Tonight the Toronto Maple Leafs meet the new-look Montreal Canadiens for the first time since new head coach Martin St. Louis has taken over. The word on St. Louis from his players is positive. Since their new coach began on February 9, the Canadiens are 2-3-0. They’ve beaten the St. Louis Blues and the New York Islanders over their last two games by scores of 3-2.
Specifically, the often-considered trade candidate defenseman Ben Chiarot noted, “He’s got everyone motivated and excited to play. Guys are seeing success, we are getting more touches, more offensive chances, and less breakdowns. He’s got us playing good hockey.”
For the Maple Leafs, Petr Mrazek starts in goal and Auston Matthews looks to restart a points-scoring streak after his nine-game streak (where he scored eight goals and 10 assists) was ended against the Blues. In this edition of Maple Leafs’ News & Rumors, I’ll share and comment upon news that’s emerging from the team.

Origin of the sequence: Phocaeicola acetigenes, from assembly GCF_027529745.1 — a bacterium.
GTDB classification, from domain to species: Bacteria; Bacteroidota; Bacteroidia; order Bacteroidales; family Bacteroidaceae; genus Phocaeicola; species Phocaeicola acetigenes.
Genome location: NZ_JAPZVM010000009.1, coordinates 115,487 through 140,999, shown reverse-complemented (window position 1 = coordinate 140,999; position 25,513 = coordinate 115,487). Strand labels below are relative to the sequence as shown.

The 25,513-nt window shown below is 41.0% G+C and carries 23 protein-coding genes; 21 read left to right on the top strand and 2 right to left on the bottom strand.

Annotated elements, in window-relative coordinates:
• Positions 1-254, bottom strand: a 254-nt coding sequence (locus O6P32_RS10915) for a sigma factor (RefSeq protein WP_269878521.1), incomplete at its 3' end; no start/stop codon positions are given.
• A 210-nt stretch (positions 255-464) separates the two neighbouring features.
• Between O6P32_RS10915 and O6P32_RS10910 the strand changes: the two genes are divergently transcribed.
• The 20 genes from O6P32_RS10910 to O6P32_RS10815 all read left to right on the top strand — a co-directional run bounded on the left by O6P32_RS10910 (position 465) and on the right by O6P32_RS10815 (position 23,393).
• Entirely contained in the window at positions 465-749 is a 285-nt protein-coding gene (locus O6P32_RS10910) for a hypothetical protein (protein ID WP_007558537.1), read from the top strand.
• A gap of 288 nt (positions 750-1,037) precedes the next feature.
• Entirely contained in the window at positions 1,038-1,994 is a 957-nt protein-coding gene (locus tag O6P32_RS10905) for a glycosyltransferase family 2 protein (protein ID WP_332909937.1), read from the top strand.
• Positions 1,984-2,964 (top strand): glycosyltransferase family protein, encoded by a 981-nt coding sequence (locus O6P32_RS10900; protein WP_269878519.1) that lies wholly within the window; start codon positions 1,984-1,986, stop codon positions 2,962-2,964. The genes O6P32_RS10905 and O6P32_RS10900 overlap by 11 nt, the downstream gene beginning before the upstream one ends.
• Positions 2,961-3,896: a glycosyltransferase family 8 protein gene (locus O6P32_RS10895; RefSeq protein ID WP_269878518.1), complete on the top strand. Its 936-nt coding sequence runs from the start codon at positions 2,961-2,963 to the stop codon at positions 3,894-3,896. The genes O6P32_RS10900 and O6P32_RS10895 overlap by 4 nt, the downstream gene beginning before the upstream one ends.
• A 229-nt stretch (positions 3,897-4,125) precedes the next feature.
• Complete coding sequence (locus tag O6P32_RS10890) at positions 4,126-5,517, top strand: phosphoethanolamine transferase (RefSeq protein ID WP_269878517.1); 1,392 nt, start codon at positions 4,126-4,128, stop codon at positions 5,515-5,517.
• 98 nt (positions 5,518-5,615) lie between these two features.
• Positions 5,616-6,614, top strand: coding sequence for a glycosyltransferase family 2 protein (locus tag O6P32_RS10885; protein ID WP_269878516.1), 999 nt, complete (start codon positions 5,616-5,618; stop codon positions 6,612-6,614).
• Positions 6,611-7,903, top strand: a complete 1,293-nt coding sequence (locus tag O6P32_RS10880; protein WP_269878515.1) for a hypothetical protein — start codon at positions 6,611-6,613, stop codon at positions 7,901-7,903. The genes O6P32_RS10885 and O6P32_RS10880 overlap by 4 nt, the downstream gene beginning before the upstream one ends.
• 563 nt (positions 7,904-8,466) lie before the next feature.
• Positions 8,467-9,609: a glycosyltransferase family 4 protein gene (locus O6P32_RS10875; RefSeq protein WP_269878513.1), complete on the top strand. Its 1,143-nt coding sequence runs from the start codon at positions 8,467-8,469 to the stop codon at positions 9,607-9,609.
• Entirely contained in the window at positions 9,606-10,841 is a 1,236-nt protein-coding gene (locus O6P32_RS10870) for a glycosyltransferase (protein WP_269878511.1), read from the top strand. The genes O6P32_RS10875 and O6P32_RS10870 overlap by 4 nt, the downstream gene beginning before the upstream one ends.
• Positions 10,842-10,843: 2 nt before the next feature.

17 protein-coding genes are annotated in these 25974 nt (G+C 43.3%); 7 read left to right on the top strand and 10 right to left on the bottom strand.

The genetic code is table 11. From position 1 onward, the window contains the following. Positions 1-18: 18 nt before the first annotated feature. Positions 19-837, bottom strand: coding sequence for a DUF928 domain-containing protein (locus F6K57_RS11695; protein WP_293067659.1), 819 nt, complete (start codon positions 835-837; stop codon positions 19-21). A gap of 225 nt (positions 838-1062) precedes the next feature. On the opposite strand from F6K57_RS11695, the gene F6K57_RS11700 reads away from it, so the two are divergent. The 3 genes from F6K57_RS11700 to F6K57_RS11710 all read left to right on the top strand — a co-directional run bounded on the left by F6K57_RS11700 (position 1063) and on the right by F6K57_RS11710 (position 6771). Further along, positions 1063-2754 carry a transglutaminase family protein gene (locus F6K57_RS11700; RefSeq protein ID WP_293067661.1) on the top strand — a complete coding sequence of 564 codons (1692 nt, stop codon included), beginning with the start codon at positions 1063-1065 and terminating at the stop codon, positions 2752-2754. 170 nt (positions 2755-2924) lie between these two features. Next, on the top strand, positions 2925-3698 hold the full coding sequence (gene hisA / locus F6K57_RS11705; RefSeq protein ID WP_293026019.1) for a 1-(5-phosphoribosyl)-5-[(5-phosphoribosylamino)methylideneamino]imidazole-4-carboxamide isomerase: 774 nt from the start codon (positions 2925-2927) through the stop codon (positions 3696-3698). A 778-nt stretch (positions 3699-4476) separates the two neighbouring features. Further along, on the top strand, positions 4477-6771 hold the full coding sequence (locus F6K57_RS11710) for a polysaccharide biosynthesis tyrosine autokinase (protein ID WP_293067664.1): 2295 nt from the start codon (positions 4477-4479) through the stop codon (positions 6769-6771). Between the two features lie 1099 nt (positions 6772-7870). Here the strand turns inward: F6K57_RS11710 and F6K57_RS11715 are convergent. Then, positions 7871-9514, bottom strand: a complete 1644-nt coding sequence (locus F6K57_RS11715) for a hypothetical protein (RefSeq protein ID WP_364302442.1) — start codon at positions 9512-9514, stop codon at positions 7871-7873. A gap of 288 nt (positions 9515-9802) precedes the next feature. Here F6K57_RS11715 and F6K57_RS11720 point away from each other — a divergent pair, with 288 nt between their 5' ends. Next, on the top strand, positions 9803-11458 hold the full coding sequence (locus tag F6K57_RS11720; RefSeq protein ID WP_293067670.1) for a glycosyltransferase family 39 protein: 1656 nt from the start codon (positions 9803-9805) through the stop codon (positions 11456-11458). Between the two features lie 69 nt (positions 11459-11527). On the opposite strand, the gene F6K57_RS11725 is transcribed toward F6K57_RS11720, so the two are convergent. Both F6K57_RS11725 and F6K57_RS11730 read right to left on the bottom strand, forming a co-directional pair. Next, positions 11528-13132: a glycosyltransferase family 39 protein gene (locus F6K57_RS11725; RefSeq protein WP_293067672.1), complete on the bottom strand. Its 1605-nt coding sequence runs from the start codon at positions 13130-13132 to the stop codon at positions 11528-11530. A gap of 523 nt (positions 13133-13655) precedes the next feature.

Item One: Rasmus Sandin Should Be Back for Tonight’s Game
Although Rasmus Sandin was assigned to the Toronto Marlies, it was only a move on paper. Maple Leafs’ fans should look for him to be in the lineup tonight.
Sandin was demoted due to the salary-cap constraints created when the Maple Leafs traded for both Ryan Dzingel and Ilya Lyubushkin on Saturday. The 21-year-old Sandin also had to miss practice because of the ruling. However, he worked with the team’s development staff yesterday morning.
As I was just posting, the news came in that Dzingel had been picked off waivers by the San Jose Sharks. Now that Dzingel has been claimed, the team can simply recall Sandin. On the season, Sandin has scored two goals and added 10 assists (for 12 points) in 42 games this season.
Item Two: Ilya Lyubushkin Expected to Join Maple Leafs in Columbus
Ilya Lyubushkin won’t be in the lineup tonight, but he’s expected to join the Maple Leafs for Tuesday’s game against the Blue Jackets in Columbus. It will be interesting to see what kind of a player he is, but one thing we do know is that he’s been nicknamed the “Russian Bear” because of his size, his strength, and the physical style he plays. That can’t be bad.